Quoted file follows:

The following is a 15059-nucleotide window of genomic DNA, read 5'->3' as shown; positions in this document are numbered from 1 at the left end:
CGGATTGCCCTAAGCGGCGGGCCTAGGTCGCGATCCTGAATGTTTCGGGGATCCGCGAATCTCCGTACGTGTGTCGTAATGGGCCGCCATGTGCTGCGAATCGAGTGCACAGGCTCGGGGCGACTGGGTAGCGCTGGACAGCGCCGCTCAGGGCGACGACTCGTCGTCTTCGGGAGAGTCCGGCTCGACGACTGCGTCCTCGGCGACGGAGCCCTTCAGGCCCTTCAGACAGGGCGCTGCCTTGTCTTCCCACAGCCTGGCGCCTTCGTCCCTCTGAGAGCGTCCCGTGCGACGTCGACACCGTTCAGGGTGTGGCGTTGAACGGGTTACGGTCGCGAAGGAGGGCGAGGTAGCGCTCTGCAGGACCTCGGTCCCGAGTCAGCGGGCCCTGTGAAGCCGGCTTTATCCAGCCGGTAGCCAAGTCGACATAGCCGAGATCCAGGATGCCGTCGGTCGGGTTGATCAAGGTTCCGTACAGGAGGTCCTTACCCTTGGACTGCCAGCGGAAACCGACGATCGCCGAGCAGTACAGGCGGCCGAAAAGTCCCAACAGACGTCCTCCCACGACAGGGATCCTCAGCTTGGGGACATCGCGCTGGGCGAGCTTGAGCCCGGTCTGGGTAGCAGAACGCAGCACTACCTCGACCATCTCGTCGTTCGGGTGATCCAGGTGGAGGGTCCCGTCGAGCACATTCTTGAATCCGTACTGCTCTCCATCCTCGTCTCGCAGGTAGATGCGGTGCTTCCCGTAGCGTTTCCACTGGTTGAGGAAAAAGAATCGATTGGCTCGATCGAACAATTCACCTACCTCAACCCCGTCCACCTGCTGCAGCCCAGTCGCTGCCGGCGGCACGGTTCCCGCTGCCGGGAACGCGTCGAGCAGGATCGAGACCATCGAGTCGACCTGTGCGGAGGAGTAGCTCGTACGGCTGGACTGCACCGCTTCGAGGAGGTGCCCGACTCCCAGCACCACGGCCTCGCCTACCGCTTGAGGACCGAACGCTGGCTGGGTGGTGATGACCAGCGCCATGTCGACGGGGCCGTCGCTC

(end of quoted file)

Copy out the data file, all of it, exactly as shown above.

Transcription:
The following is a 15059-nucleotide window of genomic DNA, read 5'->3' as shown; positions in this document are numbered from 1 at the left end:
CGGATTGCCCTAAGCGGCGGGCCTAGGTCGCGATCCTGAATGTTTCGGGGATCCGCGAATCTCCGTACGTGTGTCGTAATGGGCCGCCATGTGCTGCGAATCGAGTGCACAGGCTCGGGGCGACTGGGTAGCGCTGGACAGCGCCGCTCAGGGCGACGACTCGTCGTCTTCGGGAGAGTCCGGCTCGACGACTGCGTCCTCGGCGACGGAGCCCTTCAGGCCCTTCAGACAGGGCGCTGCCTTGTCTTCCCACAGCCTGGCGCCTTCGTCCCTCTGAGAGCGTCCCGTGCGACGTCGACACCGTTCAGGGTGTGGCGTTGAACGGGTTACGGTCGCGAAGGAGGGCGAGGTAGCGCTCTGCAGGACCTCGGTCCCGAGTCAGCGGGCCCTGTGAAGCCGGCTTTATCCAGCCGGTAGCCAAGTCGACATAGCCGAGATCCAGGATGCCGTCGGTCGGGTTGATCAAGGTTCCGTACAGGAGGTCCTTACCCTTGGACTGCCAGCGGAAACCGACGATCGCCGAGCAGTACAGGCGGCCGAAAAGTCCCAACAGACGTCCTCCCACGACAGGGATCCTCAGCTTGGGGACATCGCGCTGGGCGAGCTTGAGCCCGGTCTGGGTAGCAGAACGCAGCACTACCTCGACCATCTCGTCGTTCGGGTGATCCAGGTGGAGGGTCCCGTCGAGCACATTCTTGAATCCGTACTGCTCTCCATCCTCGTCTCGCAGGTAGATGCGGTGCTTCCCGTAGCGTTTCCACTGGTTGAGGAAAAAGAATCGATTGGCTCGATCGAACAATTCACCTACCTCAACCCCGTCCACCTGCTGCAGCCCAGTCGCTGCCGGCGGCACGGTTCCCGCTGCCGGGAACGCGTCGAGCAGGATCGAGACCATCGAGTCGACCTGTGCGGAGGAGTAGCTCGTACGGCTGGACTGCACCGCTTCGAGGAGGTGCCCGACTCCCAGCACCACGGCCTCGCCTACCGCTTGAGGACCGAACGCTGGCTGGGTGGTGATGACCAGCGCCATGTCGACGGGGCCGTCGCTC